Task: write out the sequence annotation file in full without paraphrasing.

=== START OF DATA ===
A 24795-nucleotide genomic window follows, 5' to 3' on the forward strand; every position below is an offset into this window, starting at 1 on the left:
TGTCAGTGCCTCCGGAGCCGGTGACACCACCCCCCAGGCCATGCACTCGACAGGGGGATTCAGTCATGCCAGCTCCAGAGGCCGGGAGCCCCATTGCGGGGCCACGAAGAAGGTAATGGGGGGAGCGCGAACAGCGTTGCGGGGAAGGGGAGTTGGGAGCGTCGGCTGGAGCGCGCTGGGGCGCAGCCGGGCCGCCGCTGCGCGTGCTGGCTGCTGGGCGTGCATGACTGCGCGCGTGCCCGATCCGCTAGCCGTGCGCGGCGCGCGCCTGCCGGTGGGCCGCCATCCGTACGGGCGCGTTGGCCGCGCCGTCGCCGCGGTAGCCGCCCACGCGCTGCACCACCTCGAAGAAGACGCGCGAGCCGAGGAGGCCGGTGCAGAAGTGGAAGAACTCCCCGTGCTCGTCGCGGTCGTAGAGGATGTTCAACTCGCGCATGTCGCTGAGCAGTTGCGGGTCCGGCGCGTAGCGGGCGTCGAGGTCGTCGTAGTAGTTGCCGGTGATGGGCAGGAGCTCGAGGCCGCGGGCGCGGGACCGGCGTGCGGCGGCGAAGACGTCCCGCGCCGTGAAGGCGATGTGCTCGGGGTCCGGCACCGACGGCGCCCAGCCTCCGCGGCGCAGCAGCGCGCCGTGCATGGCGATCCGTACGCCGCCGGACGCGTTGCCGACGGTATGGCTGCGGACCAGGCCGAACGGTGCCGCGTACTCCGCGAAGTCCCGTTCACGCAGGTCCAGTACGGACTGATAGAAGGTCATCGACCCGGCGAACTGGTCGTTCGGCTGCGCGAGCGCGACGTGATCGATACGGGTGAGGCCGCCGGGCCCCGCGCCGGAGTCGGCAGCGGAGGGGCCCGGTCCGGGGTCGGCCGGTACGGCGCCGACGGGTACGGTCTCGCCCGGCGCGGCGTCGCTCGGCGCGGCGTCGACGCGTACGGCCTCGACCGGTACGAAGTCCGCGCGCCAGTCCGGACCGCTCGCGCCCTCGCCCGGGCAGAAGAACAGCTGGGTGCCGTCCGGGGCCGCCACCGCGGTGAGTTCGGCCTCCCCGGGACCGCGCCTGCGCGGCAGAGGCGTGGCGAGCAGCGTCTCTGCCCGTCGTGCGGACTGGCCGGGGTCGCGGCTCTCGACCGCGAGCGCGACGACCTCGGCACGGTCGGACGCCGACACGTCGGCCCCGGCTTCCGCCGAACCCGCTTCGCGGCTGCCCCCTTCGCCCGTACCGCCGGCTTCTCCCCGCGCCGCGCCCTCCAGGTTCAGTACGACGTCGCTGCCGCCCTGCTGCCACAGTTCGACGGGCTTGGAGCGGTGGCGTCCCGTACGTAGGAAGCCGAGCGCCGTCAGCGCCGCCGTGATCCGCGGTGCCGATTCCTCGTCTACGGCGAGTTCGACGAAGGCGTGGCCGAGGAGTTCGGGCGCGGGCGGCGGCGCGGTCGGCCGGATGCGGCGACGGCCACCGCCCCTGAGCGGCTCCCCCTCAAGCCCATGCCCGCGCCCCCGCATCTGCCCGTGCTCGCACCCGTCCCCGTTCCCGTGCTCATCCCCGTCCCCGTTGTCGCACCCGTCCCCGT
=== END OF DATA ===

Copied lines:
A 24795-nucleotide genomic window follows, 5' to 3' on the forward strand; every position below is an offset into this window, starting at 1 on the left:
TGTCAGTGCCTCCGGAGCCGGTGACACCACCCCCCAGGCCATGCACTCGACAGGGGGATTCAGTCATGCCAGCTCCAGAGGCCGGGAGCCCCATTGCGGGGCCACGAAGAAGGTAATGGGGGGAGCGCGAACAGCGTTGCGGGGAAGGGGAGTTGGGAGCGTCGGCTGGAGCGCGCTGGGGCGCAGCCGGGCCGCCGCTGCGCGTGCTGGCTGCTGGGCGTGCATGACTGCGCGCGTGCCCGATCCGCTAGCCGTGCGCGGCGCGCGCCTGCCGGTGGGCCGCCATCCGTACGGGCGCGTTGGCCGCGCCGTCGCCGCGGTAGCCGCCCACGCGCTGCACCACCTCGAAGAAGACGCGCGAGCCGAGGAGGCCGGTGCAGAAGTGGAAGAACTCCCCGTGCTCGTCGCGGTCGTAGAGGATGTTCAACTCGCGCATGTCGCTGAGCAGTTGCGGGTCCGGCGCGTAGCGGGCGTCGAGGTCGTCGTAGTAGTTGCCGGTGATGGGCAGGAGCTCGAGGCCGCGGGCGCGGGACCGGCGTGCGGCGGCGAAGACGTCCCGCGCCGTGAAGGCGATGTGCTCGGGGTCCGGCACCGACGGCGCCCAGCCTCCGCGGCGCAGCAGCGCGCCGTGCATGGCGATCCGTACGCCGCCGGACGCGTTGCCGACGGTATGGCTGCGGACCAGGCCGAACGGTGCCGCGTACTCCGCGAAGTCCCGTTCACGCAGGTCCAGTACGGACTGATAGAAGGTCATCGACCCGGCGAACTGGTCGTTCGGCTGCGCGAGCGCGACGTGATCGATACGGGTGAGGCCGCCGGGCCCCGCGCCGGAGTCGGCAGCGGAGGGGCCCGGTCCGGGGTCGGCCGGTACGGCGCCGACGGGTACGGTCTCGCCCGGCGCGGCGTCGCTCGGCGCGGCGTCGACGCGTACGGCCTCGACCGGTACGAAGTCCGCGCGCCAGTCCGGACCGCTCGCGCCCTCGCCCGGGCAGAAGAACAGCTGGGTGCCGTCCGGGGCCGCCACCGCGGTGAGTTCGGCCTCCCCGGGACCGCGCCTGCGCGGCAGAGGCGTGGCGAGCAGCGTCTCTGCCCGTCGTGCGGACTGGCCGGGGTCGCGGCTCTCGACCGCGAGCGCGACGACCTCGGCACGGTCGGACGCCGACACGTCGGCCCCGGCTTCCGCCGAACCCGCTTCGCGGCTGCCCCCTTCGCCCGTACCGCCGGCTTCTCCCCGCGCCGCGCCCTCCAGGTTCAGTACGACGTCGCTGCCGCCCTGCTGCCACAGTTCGACGGGCTTGGAGCGGTGGCGTCCCGTACGTAGGAAGCCGAGCGCCGTCAGCGCCGCCGTGATCCGCGGTGCCGATTCCTCGTCTACGGCGAGTTCGACGAAGGCGTGGCCGAGGAGTTCGGGCGCGGGCGGCGGCGCGGTCGGCCGGATGCGGCGACGGCCACCGCCCCTGAGCGGCTCCCCCTCAAGCCCATGCCCGCGCCCCCGCATCTGCCCGTGCTCGCACCCGTCCCCGTTCCCGTGCTCATCCCCGTCCCCGTTGTCGCACCCGTCCCCGT